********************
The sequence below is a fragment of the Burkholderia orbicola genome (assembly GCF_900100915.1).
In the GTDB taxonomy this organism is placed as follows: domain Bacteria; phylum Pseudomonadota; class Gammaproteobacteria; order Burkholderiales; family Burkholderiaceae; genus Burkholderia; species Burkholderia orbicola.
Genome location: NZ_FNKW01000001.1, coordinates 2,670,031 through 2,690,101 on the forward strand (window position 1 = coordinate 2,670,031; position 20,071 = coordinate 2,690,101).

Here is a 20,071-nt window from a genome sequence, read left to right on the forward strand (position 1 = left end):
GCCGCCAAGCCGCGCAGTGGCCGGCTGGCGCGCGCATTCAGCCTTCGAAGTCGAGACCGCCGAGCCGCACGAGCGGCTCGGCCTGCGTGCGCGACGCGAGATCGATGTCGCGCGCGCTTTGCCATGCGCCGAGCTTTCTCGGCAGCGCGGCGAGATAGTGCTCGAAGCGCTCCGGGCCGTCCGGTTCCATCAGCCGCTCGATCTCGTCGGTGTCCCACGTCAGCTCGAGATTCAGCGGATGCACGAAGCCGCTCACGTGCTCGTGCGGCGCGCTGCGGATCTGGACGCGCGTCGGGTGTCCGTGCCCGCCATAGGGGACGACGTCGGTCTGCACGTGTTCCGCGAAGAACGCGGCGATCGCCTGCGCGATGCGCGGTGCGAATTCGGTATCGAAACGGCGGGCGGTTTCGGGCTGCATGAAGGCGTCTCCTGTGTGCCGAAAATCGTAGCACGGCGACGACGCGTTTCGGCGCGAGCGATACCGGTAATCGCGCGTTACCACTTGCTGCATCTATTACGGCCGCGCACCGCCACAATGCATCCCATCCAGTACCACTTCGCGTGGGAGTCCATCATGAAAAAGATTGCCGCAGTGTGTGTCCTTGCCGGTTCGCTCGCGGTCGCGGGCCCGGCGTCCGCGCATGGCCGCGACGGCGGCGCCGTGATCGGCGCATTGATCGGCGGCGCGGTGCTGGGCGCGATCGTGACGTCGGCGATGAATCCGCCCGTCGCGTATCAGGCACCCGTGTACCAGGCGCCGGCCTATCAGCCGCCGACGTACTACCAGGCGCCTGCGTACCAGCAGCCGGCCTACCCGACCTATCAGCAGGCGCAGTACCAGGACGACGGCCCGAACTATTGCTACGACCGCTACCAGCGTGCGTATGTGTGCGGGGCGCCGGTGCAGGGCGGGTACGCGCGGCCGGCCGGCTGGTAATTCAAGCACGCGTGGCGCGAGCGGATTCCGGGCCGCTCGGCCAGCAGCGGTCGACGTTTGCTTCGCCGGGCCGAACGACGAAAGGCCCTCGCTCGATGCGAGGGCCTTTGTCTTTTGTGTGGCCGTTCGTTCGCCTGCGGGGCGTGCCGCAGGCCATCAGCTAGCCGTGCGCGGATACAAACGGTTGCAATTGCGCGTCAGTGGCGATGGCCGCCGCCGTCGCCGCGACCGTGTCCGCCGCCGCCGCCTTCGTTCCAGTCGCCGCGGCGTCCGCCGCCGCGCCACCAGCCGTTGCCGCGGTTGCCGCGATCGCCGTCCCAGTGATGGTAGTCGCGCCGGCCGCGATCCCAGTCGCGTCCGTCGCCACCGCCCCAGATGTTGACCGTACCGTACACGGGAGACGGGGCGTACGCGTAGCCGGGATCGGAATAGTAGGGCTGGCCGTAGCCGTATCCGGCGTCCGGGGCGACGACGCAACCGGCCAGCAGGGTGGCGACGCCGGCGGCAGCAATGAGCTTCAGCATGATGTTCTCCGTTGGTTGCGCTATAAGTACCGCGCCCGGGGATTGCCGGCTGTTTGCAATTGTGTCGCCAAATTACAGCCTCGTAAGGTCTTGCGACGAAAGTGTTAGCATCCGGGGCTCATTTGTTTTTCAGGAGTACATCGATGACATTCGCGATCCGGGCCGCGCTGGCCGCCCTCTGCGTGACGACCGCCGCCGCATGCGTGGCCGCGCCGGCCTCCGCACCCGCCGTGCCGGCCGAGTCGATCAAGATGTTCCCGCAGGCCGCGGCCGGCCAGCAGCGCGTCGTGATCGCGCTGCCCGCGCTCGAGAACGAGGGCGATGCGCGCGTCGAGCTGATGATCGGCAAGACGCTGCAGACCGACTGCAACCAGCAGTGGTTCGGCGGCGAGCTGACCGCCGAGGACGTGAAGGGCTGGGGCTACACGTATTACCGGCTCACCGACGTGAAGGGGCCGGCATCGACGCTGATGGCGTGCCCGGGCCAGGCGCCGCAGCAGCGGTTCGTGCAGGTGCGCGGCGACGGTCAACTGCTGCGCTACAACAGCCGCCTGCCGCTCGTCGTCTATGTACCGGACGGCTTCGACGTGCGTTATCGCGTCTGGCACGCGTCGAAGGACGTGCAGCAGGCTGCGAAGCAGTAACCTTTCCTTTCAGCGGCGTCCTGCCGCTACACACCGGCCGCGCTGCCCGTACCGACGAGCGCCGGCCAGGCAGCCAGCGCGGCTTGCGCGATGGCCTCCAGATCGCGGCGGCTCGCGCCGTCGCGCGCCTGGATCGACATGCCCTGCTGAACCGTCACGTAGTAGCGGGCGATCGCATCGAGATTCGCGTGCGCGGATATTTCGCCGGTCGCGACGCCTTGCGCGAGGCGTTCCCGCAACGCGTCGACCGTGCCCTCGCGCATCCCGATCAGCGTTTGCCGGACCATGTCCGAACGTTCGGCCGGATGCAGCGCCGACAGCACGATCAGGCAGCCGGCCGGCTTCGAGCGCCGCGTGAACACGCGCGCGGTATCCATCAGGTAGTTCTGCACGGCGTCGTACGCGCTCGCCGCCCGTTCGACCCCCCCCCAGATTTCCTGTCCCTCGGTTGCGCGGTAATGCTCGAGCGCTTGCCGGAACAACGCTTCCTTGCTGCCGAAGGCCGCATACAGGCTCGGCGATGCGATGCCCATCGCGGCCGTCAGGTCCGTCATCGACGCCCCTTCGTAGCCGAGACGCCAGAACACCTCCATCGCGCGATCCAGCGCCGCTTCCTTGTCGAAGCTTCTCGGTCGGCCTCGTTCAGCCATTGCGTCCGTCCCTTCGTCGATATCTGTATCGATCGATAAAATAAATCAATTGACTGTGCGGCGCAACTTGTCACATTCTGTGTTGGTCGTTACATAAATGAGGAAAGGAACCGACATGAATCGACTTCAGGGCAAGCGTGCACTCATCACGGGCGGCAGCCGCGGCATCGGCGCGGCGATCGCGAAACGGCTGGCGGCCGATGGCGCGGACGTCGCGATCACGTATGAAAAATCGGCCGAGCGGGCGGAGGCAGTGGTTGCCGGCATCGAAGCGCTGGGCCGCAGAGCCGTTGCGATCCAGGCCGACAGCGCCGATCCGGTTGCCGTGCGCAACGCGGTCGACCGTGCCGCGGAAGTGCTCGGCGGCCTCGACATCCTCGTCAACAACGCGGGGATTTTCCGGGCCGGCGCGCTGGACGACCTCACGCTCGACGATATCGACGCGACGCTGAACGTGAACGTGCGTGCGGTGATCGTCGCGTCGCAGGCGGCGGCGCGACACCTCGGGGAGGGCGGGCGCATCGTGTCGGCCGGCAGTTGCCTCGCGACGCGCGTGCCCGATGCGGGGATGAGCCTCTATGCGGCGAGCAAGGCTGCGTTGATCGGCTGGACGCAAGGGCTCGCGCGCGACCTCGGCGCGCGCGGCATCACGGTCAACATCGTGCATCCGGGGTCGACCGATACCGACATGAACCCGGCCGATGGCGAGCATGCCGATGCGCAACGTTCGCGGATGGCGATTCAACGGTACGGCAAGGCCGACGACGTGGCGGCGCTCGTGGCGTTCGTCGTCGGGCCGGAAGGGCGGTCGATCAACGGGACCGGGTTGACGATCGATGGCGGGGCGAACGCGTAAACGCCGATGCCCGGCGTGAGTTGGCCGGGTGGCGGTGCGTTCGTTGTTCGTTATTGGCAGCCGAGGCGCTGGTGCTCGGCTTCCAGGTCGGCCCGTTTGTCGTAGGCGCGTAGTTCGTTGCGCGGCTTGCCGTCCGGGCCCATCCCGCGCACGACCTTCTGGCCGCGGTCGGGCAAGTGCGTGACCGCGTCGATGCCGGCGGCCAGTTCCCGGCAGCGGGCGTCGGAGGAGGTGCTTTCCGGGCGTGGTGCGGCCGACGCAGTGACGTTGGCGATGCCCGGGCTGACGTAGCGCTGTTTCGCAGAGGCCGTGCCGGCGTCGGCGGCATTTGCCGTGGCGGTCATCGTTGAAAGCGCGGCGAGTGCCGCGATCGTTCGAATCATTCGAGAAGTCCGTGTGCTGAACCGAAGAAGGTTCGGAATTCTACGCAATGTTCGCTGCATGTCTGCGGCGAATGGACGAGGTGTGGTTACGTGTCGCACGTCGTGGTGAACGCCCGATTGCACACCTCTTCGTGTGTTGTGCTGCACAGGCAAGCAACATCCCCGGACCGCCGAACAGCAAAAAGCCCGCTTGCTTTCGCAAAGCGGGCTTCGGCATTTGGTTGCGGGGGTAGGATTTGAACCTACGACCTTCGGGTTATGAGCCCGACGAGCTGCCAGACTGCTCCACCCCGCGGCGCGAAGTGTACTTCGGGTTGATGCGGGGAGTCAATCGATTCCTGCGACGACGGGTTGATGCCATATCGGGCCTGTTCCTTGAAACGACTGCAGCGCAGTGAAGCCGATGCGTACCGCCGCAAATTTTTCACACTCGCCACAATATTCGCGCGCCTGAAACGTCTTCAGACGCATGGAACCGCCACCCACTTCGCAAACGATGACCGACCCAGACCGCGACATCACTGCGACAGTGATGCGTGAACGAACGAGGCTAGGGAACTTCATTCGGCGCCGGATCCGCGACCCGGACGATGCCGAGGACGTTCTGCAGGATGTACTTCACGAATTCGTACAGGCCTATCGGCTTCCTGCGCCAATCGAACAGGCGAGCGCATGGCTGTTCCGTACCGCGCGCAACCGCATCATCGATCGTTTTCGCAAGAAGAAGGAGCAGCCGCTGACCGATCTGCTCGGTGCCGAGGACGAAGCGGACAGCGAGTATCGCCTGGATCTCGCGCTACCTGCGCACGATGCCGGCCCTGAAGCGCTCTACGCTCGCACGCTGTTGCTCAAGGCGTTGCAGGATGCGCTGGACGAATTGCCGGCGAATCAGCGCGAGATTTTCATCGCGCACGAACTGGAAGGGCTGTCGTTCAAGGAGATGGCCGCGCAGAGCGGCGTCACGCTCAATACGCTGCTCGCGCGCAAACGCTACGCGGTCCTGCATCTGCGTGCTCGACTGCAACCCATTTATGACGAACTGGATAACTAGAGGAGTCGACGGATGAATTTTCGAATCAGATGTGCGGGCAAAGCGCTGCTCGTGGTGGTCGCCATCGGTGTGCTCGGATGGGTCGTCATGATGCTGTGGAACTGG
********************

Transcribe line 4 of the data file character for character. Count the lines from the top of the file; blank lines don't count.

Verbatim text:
Here is a 20,071-nt window from a genome sequence, read left to right on the forward strand (position 1 = left end):